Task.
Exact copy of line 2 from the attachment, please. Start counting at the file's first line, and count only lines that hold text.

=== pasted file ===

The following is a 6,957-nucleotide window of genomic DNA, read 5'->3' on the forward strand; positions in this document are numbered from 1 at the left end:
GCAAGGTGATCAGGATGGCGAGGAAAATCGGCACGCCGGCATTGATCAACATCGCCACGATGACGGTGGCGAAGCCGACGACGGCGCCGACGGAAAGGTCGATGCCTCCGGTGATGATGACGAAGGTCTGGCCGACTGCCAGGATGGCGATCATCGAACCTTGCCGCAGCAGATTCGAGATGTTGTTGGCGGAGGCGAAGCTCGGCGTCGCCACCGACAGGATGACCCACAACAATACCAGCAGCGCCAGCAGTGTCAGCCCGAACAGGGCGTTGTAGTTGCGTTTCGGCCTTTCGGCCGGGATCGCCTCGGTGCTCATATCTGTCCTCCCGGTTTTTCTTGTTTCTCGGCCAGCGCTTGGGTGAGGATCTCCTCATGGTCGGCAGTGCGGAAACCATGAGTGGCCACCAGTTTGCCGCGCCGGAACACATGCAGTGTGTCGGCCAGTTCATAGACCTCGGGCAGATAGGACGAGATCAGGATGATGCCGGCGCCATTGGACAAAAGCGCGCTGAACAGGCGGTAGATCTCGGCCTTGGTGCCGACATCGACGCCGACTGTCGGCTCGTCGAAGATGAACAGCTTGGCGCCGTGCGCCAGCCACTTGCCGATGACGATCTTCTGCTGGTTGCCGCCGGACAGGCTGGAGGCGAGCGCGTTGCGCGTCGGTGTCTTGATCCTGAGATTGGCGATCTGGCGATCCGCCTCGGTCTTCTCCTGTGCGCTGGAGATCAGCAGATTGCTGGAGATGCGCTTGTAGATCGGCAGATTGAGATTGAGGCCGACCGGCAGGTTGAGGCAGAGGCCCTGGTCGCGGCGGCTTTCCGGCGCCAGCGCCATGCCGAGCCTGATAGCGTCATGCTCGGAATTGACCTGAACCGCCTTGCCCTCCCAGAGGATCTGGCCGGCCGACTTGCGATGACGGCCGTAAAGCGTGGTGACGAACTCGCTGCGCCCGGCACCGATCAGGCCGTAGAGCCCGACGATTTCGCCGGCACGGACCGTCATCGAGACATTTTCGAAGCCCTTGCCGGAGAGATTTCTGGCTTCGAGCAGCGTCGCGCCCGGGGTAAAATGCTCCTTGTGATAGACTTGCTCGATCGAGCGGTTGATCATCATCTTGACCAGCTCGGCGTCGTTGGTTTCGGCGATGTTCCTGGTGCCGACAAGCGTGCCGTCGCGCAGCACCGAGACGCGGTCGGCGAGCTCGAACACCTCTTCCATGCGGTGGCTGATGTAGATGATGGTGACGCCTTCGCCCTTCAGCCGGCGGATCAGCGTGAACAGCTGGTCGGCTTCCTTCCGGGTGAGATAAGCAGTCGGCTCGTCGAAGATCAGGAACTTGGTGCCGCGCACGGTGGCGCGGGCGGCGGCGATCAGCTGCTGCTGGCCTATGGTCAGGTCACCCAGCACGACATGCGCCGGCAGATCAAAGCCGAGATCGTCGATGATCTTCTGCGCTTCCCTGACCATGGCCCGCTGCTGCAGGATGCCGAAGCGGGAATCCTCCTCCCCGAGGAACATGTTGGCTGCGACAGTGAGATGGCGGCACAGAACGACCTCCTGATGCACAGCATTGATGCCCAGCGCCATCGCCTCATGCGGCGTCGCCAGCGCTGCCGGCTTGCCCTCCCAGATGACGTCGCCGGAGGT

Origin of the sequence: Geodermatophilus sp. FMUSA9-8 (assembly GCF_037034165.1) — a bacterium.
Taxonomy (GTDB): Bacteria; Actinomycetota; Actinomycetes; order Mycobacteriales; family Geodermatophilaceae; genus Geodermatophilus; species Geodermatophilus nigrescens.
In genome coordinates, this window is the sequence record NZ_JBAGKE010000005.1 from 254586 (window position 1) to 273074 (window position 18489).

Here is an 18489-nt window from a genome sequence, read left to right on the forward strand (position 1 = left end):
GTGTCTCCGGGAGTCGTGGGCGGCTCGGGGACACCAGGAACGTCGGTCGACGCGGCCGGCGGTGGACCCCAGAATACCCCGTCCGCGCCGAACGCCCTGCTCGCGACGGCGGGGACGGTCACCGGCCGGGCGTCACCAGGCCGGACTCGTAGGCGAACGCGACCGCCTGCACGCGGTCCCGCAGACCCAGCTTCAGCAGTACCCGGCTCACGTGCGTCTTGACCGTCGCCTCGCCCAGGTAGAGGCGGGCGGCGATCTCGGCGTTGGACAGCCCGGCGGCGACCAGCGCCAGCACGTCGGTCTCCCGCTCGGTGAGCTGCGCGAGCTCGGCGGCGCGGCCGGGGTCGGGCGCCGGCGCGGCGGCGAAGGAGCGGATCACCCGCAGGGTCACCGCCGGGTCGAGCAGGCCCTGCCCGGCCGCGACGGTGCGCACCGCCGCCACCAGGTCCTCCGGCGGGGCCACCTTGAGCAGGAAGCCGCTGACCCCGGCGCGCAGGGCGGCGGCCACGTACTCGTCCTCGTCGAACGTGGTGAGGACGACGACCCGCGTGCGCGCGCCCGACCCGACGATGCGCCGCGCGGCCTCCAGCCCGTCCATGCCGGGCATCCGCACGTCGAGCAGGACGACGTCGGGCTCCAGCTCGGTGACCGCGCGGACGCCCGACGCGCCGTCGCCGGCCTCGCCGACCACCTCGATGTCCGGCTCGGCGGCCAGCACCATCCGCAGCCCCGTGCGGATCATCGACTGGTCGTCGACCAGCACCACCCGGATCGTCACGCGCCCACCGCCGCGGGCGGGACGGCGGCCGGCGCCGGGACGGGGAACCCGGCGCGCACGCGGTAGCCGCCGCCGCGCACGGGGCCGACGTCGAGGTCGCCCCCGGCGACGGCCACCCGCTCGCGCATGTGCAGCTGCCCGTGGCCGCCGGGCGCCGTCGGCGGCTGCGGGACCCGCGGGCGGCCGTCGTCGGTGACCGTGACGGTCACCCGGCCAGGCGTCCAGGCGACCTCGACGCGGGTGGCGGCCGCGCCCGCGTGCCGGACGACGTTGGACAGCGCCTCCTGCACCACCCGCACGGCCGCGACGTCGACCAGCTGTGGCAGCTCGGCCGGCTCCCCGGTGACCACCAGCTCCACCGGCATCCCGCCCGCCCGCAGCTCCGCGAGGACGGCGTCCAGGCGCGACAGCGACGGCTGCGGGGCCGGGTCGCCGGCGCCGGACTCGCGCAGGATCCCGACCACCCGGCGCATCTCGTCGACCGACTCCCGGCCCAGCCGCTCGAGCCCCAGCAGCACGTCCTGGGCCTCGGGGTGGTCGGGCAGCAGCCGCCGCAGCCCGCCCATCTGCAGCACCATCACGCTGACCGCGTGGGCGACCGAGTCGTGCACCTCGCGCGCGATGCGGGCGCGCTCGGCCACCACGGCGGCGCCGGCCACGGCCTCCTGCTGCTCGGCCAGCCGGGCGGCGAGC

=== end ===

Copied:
GCAAGGTGATCAGGATGGCGAGGAAAATCGGCACGCCGGCATTGATCAACATCGCCACGATGACGGTGGCGAAGCCGACGACGGCGCCGACGGAAAGGTCGATGCCTCCGGTGATGATGACGAAGGTCTGGCCGACTGCCAGGATGGCGATCATCGAACCTTGCCGCAGCAGATTCGAGATGTTGTTGGCGGAGGCGAAGCTCGGCGTCGCCACCGACAGGATGACCCACAACAATACCAGCAGCGCCAGCAGTGTCAGCCCGAACAGGGCGTTGTAGTTGCGTTTCGGCCTTTCGGCCGGGATCGCCTCGGTGCTCATATCTGTCCTCCCGGTTTTTCTTGTTTCTCGGCCAGCGCTTGGGTGAGGATCTCCTCATGGTCGGCAGTGCGGAAACCATGAGTGGCCACCAGTTTGCCGCGCCGGAACACATGCAGTGTGTCGGCCAGTTCATAGACCTCGGGCAGATAGGACGAGATCAGGATGATGCCGGCGCCATTGGACAAAAGCGCGCTGAACAGGCGGTAGATCTCGGCCTTGGTGCCGACATCGACGCCGACTGTCGGCTCGTCGAAGATGAACAGCTTGGCGCCGTGCGCCAGCCACTTGCCGATGACGATCTTCTGCTGGTTGCCGCCGGACAGGCTGGAGGCGAGCGCGTTGCGCGTCGGTGTCTTGATCCTGAGATTGGCGATCTGGCGATCCGCCTCGGTCTTCTCCTGTGCGCTGGAGATCAGCAGATTGCTGGAGATGCGCTTGTAGATCGGCAGATTGAGATTGAGGCCGACCGGCAGGTTGAGGCAGAGGCCCTGGTCGCGGCGGCTTTCCGGCGCCAGCGCCATGCCGAGCCTGATAGCGTCATGCTCGGAATTGACCTGAACCGCCTTGCCCTCCCAGAGGATCTGGCCGGCCGACTTGCGATGACGGCCGTAAAGCGTGGTGACGAACTCGCTGCGCCCGGCACCGATCAGGCCGTAGAGCCCGACGATTTCGCCGGCACGGACCGTCATCGAGACATTTTCGAAGCCCTTGCCGGAGAGATTTCTGGCTTCGAGCAGCGTCGCGCCCGGGGTAAAATGCTCCTTGTGATAGACTTGCTCGATCGAGCGGTTGATCATCATCTTGACCAGCTCGGCGTCGTTGGTTTCGGCGATGTTCCTGGTGCCGACAAGCGTGCCGTCGCGCAGCACCGAGACGCGGTCGGCGAGCTCGAACACCTCTTCCATGCGGTGGCTGATGTAGATGATGGTGACGCCTTCGCCCTTCAGCCGGCGGATCAGCGTGAACAGCTGGTCGGCTTCCTTCCGGGTGAGATAAGCAGTCGGCTCGTCGAAGATCAGGAACTTGGTGCCGCGCACGGTGGCGCGGGCGGCGGCGATCAGCTGCTGCTGGCCTATGGTCAGGTCACCCAGCACGACATGCGCCGGCAGATCAAAGCCGAGATCGTCGATGATCTTCTGCGCTTCCCTGACCATGGCCCGCTGCTGCAGGATGCCGAAGCGGGAATCCTCCTCCCCGAGGAACATGTTGGCTGCGACAGTGAGATGGCGGCACAGAACGACCTCCTGATGCACAGCATTGATGCCCAGCGCCATCGCCTCATGCGGCGTCGCCAGCGCTGCCGGCTTGCCCTCCCAGATGACGTCGCCGGAGGT